The new oil: Can Norwegian chicken oil improve the snack industry?

The world’s first crisps fried in chicken oil are currently being produced at a factory in Norway. This new oil, which is produced at Norilia using an innovative technology, is being used in this way for the first time.

Three bowls filled with potato crisps in different flavors seen from above.

Norilia has managed to develop a method, based on enzymatic hydrolysis, to produce a high-quality chicken oil from what we define as plus-products: bones, wingtips and necks from chickens and turkeys – products that could not previously be used for human consumption. The oil is now being used to fry, among other things, potato crisps – the first crisps of their kind in the world.

“As far as we are aware, these are the first potato crisps in the world to be fried in chicken oil,” says Øystein Danielsen, who is Director Ingredients at Norilia.

Until now, all potato crisps have been cooked in vegetable oil, which is often imported from countries such as China and South Africa, usually with a delay of several months before it can be used in crisp production. The new chicken oil from Norilia can mean a shorter journey and a really fresh alternative.

“Our potato crisps have an incredibly good flavour and shelf-life – probably because the oil is so fresh. Our chicken oil is never older than eight days when it is delivered to the crisp factory, and in some cases it is just a few hours old. When factories use imported vegetable oil from peanut or avocado it can already be between six and nine months old by the time it arrives at the factory,” explains Øystein.

Clear, yellow chicken oil poured into a bowl from a white mug.

The chicken oil is developed through enzymatic hydrolysis and is now being used to fry potato crisps.

Green innovation

Finding innovative methods for making full use of plus-products from the meat industry is at the very core of Norilia’s DNA.

The chicken oil used to make potato crisps is made from plus-products from chicken and turkey production. Norilia’s aim in this is to increase the value of products that would otherwise go to animal feed. By using enzymatic hydrolysis, these raw materials can now be upcycled into high-value ingredients, which can then be used as a wholesome alternative for human consumption. Adding value to plus-products in this way is also beneficial because it contributes to a better social economy and increased sustainability.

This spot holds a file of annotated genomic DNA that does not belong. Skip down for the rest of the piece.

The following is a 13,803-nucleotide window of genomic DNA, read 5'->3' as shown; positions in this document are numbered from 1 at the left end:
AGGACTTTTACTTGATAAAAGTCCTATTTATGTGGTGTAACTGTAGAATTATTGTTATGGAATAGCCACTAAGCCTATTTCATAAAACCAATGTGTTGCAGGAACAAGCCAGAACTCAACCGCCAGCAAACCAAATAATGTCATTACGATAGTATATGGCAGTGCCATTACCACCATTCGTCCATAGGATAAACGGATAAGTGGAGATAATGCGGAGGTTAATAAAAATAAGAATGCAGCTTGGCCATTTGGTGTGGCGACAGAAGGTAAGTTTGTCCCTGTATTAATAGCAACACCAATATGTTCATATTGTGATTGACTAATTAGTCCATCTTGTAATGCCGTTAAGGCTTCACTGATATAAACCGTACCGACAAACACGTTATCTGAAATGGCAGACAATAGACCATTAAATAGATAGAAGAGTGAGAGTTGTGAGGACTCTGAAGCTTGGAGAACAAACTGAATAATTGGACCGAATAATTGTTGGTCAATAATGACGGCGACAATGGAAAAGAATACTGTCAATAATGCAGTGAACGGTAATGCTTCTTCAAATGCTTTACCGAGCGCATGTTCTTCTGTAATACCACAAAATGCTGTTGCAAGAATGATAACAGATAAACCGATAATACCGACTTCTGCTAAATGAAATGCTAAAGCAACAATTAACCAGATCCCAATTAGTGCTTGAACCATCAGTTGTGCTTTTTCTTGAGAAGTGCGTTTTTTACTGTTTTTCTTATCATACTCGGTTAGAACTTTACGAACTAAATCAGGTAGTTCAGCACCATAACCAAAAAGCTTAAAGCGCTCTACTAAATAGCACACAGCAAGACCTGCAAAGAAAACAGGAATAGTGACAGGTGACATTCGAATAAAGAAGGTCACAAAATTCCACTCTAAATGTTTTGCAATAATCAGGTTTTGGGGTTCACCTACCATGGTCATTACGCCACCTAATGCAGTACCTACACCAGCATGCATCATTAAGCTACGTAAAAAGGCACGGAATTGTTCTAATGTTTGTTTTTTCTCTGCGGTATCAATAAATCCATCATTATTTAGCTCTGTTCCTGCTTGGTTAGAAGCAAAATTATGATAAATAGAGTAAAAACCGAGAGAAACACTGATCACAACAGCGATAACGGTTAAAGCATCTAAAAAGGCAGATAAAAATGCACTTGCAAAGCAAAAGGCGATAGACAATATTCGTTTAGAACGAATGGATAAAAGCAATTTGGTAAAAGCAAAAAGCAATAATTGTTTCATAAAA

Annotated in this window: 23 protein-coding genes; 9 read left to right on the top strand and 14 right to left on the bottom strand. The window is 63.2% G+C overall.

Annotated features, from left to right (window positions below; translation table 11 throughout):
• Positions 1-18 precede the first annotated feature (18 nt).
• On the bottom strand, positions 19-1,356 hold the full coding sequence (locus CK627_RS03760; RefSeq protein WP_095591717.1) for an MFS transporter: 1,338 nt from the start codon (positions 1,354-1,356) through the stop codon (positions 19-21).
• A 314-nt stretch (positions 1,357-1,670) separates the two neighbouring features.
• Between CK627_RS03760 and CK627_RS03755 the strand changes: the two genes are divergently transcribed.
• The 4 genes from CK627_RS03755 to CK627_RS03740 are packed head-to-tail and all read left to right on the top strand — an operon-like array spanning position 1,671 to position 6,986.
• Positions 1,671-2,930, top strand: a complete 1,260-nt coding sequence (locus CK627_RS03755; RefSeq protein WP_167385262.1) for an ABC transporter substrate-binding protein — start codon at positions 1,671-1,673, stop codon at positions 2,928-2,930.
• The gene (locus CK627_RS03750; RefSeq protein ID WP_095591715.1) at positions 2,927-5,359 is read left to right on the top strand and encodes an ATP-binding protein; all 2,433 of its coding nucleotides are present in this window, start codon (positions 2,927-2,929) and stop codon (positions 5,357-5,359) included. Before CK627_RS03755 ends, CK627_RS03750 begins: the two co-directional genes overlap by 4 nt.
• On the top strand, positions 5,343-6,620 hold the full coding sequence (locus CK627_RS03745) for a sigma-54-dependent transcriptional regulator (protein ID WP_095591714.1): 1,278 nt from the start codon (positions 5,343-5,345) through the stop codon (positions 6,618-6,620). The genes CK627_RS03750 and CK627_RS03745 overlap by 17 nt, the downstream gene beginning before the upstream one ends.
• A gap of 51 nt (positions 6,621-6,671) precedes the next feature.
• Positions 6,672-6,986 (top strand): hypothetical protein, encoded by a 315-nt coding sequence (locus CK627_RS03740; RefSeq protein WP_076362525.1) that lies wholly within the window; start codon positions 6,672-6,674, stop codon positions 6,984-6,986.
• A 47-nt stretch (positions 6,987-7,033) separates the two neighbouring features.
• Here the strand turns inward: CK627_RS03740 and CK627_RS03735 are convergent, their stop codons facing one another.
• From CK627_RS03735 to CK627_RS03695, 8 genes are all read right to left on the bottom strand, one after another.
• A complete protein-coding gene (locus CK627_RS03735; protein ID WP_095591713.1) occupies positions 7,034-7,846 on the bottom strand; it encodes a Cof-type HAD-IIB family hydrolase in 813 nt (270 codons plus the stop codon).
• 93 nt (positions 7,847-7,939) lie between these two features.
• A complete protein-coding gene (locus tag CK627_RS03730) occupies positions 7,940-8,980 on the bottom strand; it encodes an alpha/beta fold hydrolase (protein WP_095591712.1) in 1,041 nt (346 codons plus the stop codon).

Norwegian chickens and turkeys are also among the healthiest in the world. They are free range, are not fed any GMOs and none of the birds used in production has been treated with antibiotics.

A natural flavour-enhancer

Norilia’s potato crisps are flavoured with hydrolysed chicken proteins. What does that mean, and how can potato chips be flavoured in this way?

The enzymatic hydrolysis process doesn’t just result in chicken oil – it also produces protein powder: hydrolysed chicken proteins, more correctly referred to as hydrolysate. Hydrolysate is proteins that have been cut into shorter peptide chains, which make the protein easier for the body to absorb. The protein contains high levels of glutamic acid – a natural flavour-enhancer with the highly desired umami flavour that is recognisable from foods such as Parma ham, mature cheese and mushrooms.

“A lot of things that taste good contain glutamic acid,” says Øystein assertively.

The protein powder can be used as a natural flavour-enhancer, rather than having to use artificial flavour-enhancers such as MSG. Another benefit is the ability to lower the salt content of the crisps, because the flavour properties of the protein powder mean that it can be used to replace added salt.

“In our crisps, 50 percent of the salt is replaced by hydrolysate. In that way we get more natural glutamate and that good, natural umami flavour. You don’t get 50 percent less sodium in the product, because the hydrolysate contains sodium, but you do get a sodium reduction of up to 25-30 percent,” explains Øystein.

Three white bags of potato crisps in different flavours – piri piri, barbeque, and sea salt and bone broth.

Norilia is offering the potato crisps as a white-label product.

Good response to chicken crisps

Danielsen sees it as a unique market opportunity, both for those with their own processing line for potato crisp production, but also for those who want a finished product that is ready to sell under their own trademark.

Trial production has already taken place, and Norilia, together with Identity, has had a trial launch in a number of American towns and cities, including in California and Michigan. The reception has been extremely good.

“At one of the fairs there was a lady who bought a bag, tasted the crisps and then came back to buy another five bags,” he chuckles.

Norilia is now offering its potato crisps as a white-label product to operators who want to offer their customers a brand new, high-end and completely Norwegian crisp. These could be snack manufacturers, airline companies or hotel chains. For those with their own crisp production lines, there will be an option for buying just the chicken oil for frying their own chips.

For anyone wanting a taster, trying a sample is no problem.

“You’re welcome to come for a taster at Norilia, or we could come to see you with a bag,” says Øystein with a smile.

Øystein Danielsen standing in front of a big window and showing a bag of crisps.

Øystein Danielsen, Director Ingredients at Norilia, sees the chicken oil as a unique market opportunity.


Want to know more? Contact us!

Øystein Danielsen

Director Ingredients